Friday, May 22, 2015

Carrie Fisher: more than just Princess Leia

Carrie Fisher is best known as Princess Leia from a little film called Star Wars. But did you know that she is also an accomplished novelist, screenwriter and mental health advocate. Recently, I can able to get a few of her books and I will review them briefly.


Postcards from the Edge is her best known book as it was also made into a blockbuster film which starred Meryl Streep and Shirley Maclaine. It is the story of Suzanne Vale, an actress from an acting family who finds herself in a rehab facility after overdosing on Percodan. As she completes rehab, she must find a way to restart her life that she says “I narrate a life I’m reluctant to live.” This story was inspired by Ms. Fisher’s own struggles with her drug addiction and recovery. The story explores the question who someone is and why he/she does or doesn’t do things. It had some great insights that caught my attention. 


Wishing Drinking is her first memoir was she explores her life was it was entangled in the greatest scandal of Hollywood. Her childhood began as the child of America’s Sweethearts: Eddie Fisher and Debbie Reynolds. Her playgrounds were studios and backlots. She discusses her highs as her brief relationship and marriage to Paul Simon. When she writes about him, you can tell she really loved him but it just didn’t work out. And her lows as life with a philandering father and her growing drug addiction. She discusses the events which lead to her diagnosis of manic-depression. She has learned to deal with the manic episodes which leads her on a “wild ride of a mood” and the depression which leads her to “piss and moan.”  I love that Ms. Fisher is very candid and doesn’t mince words. She says it as she sees it.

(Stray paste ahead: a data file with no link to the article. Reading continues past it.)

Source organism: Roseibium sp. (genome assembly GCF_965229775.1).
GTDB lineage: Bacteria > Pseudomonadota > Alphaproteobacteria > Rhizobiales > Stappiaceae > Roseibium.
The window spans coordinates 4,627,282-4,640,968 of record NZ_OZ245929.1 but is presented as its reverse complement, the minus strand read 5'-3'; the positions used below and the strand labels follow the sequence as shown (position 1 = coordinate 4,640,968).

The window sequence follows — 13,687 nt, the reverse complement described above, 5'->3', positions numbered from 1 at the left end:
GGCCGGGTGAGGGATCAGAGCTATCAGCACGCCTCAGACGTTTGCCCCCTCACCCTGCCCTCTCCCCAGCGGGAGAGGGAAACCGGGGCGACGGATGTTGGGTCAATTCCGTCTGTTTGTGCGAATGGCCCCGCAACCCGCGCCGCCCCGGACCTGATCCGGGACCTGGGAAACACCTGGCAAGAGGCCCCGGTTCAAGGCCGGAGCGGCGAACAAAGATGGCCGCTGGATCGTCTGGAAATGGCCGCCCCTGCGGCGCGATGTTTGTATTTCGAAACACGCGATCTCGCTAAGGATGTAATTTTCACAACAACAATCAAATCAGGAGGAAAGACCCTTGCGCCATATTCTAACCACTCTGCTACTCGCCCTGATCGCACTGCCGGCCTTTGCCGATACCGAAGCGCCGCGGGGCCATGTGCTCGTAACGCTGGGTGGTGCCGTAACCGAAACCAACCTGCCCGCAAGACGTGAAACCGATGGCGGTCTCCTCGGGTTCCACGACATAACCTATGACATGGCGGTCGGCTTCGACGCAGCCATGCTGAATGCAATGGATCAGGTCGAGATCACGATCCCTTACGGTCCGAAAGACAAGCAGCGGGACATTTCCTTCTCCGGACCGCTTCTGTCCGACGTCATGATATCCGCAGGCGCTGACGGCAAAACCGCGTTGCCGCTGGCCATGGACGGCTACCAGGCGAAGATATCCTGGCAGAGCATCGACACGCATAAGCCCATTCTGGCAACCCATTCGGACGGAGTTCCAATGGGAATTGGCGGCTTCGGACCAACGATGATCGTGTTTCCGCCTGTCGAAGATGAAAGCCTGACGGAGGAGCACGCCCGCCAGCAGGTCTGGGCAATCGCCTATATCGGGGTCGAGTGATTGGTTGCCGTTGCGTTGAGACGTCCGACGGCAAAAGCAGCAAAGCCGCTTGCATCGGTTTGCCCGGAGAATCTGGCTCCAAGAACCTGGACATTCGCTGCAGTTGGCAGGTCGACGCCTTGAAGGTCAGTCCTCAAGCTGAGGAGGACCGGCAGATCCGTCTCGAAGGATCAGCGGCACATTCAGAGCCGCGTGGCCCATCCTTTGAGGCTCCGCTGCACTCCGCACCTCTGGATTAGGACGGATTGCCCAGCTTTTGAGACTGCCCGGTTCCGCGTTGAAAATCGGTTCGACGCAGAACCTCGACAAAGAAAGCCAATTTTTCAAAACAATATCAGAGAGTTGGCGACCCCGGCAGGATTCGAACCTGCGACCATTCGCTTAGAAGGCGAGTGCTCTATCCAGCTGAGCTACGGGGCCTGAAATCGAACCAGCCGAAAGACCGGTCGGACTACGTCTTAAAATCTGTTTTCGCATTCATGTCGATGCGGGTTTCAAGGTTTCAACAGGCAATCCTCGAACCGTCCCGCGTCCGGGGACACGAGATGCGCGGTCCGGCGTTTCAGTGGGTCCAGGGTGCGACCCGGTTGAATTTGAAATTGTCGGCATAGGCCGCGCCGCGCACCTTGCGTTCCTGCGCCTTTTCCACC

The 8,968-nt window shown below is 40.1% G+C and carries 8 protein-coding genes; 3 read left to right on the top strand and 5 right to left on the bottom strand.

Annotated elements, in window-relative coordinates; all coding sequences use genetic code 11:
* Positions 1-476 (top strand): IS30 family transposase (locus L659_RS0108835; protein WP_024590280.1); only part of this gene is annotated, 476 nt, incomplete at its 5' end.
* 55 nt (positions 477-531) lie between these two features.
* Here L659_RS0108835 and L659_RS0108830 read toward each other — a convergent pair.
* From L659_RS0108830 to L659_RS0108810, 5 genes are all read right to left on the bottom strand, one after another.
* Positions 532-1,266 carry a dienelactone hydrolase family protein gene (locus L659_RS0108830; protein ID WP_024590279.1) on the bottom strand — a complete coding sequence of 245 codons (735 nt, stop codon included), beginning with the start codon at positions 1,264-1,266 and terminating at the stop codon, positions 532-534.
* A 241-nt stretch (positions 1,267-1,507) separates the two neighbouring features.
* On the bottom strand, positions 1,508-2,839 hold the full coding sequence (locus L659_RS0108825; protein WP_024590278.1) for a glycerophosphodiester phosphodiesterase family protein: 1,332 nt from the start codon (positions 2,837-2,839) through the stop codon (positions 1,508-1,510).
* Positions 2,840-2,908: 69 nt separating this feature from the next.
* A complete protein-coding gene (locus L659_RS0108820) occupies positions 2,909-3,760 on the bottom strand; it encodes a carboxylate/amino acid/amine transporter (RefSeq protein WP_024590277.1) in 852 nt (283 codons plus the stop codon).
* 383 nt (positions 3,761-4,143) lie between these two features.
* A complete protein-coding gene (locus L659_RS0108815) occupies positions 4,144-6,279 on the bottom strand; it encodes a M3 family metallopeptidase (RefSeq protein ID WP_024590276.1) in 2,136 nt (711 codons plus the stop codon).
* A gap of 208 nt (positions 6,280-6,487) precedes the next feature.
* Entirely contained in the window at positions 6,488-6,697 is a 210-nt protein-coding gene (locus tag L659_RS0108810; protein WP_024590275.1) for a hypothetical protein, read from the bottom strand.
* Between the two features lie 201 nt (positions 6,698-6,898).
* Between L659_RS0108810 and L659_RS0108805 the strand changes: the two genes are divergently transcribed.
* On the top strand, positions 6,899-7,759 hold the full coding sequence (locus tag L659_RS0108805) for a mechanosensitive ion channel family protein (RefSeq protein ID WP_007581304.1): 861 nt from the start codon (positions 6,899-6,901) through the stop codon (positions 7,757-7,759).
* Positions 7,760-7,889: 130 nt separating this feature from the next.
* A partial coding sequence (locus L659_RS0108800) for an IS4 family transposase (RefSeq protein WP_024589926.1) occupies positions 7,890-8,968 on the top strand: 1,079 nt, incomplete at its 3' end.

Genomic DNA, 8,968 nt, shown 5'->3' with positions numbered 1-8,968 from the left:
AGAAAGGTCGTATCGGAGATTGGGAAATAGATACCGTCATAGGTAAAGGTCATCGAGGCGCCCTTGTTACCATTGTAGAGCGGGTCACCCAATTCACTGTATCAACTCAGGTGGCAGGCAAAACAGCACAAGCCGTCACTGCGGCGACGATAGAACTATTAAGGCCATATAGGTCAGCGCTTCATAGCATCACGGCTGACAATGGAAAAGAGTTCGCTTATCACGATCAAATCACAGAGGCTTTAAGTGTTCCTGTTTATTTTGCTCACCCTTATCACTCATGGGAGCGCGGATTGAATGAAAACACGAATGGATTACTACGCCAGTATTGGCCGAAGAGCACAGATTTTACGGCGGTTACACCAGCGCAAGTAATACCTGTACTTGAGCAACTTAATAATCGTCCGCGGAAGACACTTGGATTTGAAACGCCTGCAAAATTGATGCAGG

The Best Awful There Is is the sequel to Postcards from the Edge as Suzanne Vale must deal with the revelation that the father of her child as left her for another man. She must pick of the pieces and learn to live with new situation. It soon becomes too much and she is institutionalized as manic-depressed. Ms. Fisher once again draws inspiration from her own experiences and brings a touching and sometimes hilarious fashion.


Shockaholic is her second memoir in which she discusses her life in recovery, her continuing struggles with sobriety due to her bipolar disorder and the reconciliation with her father near the end of his life. She calls herself a “fairly intelligent person who does stupid things. Incredibly stupid things.” She is brutally honest and pokes fun at her Hollywood pedigree.


I love Ms. Fisher’s brutal honesty and while her humor is a little too vulgar for my tastes, I did find some of her comments hilarious. I also found her to be deeply insightful and gives such an honest look of what life is often like with a mental illness. She often poked fun at the comments about her looks since everyone expects her to look like Princess Leia even at the age of 58. I think she is still very beautiful and looks wonderful.